(Spring 2015) is currently in the second year of her Ph.D. studies in the UCLA Department of Italian. She earned her B.A. in Humanities at the University of Bologna, Italy, where she also completed a master’s degree in Italian Studies. For her Master thesis, she worked on Elsa Morante’s poetry book from 1969 Il mondo salvato dai ragazzini. Her research at UCLA is on nineteenth and twentieth century Italian literature with a focus on the Bildungsroman and the representation of female children especially in narratives written by female authors. She is interested in Italian and French feminist criticism, film studies, and the relationship between literature and visual arts.
(Spring 2015) is a Ph.D. student in the UCLA Department of Spanish & Portuguese, and a Research and Instructional Technology Consultant (RITC) at the Center for Digital Humanities. Her research focuses on contemporary Latin American literature, specifically on Colombian 1950s literature.
(Winter 2017) is currently working on his dissertation in the Cotsen Institute of Archaeology at UCLA. His research examines the question of early state development in Thessaly, Greece from the perspective of landscape archaeology and state theory. Myles has excavated in Greece since 2004 and also spent time in the trenches of Italian and North American archaeological projects.
(Winter-Summer 2015; Winter 2017) is currently working on his dissertation at UCLA in the Department of Germanic Languages. His dissertation research focuses on a semantic difference between two forms of Dutch pronominal adverbs. The methodology of the dissertation relies on corpus linguistics and on a Columbia School understanding of meaning. Furthermore, he has worked on older Germanic languages such as Gothic, Old Saxon, Old High German, Old Norse and the modern languages of Yiddish and Afrikaans.
is Associate Professor of German in the Department of Germanic Languages at UCLA. He is the faculty leader for WorldLiterature@UCLA. His areas of research include cosmopolitanism, world literature, postcolonial and global studies, and human rights. For more information, visit his departmental profile or email him at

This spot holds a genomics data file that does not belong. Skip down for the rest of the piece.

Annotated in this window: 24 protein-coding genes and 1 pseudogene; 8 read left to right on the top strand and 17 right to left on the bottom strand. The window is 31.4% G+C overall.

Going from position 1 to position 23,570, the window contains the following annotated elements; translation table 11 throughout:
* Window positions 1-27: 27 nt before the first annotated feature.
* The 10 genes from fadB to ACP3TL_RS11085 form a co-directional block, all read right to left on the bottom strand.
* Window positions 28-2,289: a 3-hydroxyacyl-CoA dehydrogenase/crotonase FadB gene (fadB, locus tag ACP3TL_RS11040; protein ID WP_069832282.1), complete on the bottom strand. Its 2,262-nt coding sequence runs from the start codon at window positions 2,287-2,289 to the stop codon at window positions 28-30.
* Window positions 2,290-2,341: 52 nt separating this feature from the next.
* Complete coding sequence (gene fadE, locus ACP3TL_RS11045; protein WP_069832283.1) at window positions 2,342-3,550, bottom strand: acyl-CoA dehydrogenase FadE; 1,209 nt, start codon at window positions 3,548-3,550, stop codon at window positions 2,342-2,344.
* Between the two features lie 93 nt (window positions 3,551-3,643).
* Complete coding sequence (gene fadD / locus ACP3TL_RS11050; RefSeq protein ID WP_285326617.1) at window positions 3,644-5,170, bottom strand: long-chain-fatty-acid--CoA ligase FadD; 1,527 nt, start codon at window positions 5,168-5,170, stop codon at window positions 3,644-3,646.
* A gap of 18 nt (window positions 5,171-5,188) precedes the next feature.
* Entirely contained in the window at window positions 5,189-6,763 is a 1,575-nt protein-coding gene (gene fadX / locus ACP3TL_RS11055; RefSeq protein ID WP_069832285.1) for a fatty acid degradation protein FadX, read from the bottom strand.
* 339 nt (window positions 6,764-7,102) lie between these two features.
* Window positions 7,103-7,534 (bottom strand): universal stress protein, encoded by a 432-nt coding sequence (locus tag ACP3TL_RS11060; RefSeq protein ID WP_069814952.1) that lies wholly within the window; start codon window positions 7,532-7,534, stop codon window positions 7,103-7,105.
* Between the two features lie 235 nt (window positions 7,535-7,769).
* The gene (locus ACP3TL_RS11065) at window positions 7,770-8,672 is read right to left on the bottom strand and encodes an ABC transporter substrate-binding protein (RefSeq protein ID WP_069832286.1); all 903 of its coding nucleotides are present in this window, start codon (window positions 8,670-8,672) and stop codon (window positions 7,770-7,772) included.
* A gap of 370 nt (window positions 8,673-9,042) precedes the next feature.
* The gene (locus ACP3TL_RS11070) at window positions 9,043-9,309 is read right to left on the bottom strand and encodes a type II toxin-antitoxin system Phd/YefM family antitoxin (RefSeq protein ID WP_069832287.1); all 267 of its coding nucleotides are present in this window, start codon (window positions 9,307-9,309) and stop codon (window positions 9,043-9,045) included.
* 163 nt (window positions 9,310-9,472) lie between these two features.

(Winter 2015) is a Ph.D. student in the UCLA Department of Spanish & Portuguese, and a Research and Instructional Technology Consultant (RITC) at the Center for Digital Humanities. Her research focuses on contemporary Peninsular literature and film regarding the recuperation of historical memory from the Spanish Civil War. In her dissertation entitled “Representations of Loss and Recovery in Contemporary Iberian Culture: Historical Memory from the Real to the Virtual,” she explores different strategies applied to represent loss and recovery in textual and visual media on historical memory from the 20th and 21st century in Spain.
is the Lead Developer at the Center for Digital Humanities. His areas of research include 20th-century fiction and text mining, as well as spatial analysis and the history of mapping technology.
is the instructional programmer. She is specialized in application development, web technologies, database design and analysis.
(Winter2017) is a Ph. D. student in the Department of Spanish and Portuguese. Her research focuses on depictions of slavery and the enslaved in contemporary Afro-Brazilian literature.
(Winter-Spring 2015) is a graduate student in the Department of Computer Science and serves as Student Developer in the Center for Digital Humanities. His areas of interest include algorithm, machine learning, and web technologies.
Elaine Li is a fourth-year student at UCLA. She is a double major in German and Sociology with a minor in Global Studies.
David Leynov is a first-year undergraduate student double majoring in German and History. His interests include 20th century Germany, particularly East German history and post-reunification cultural trends, and German linguistics.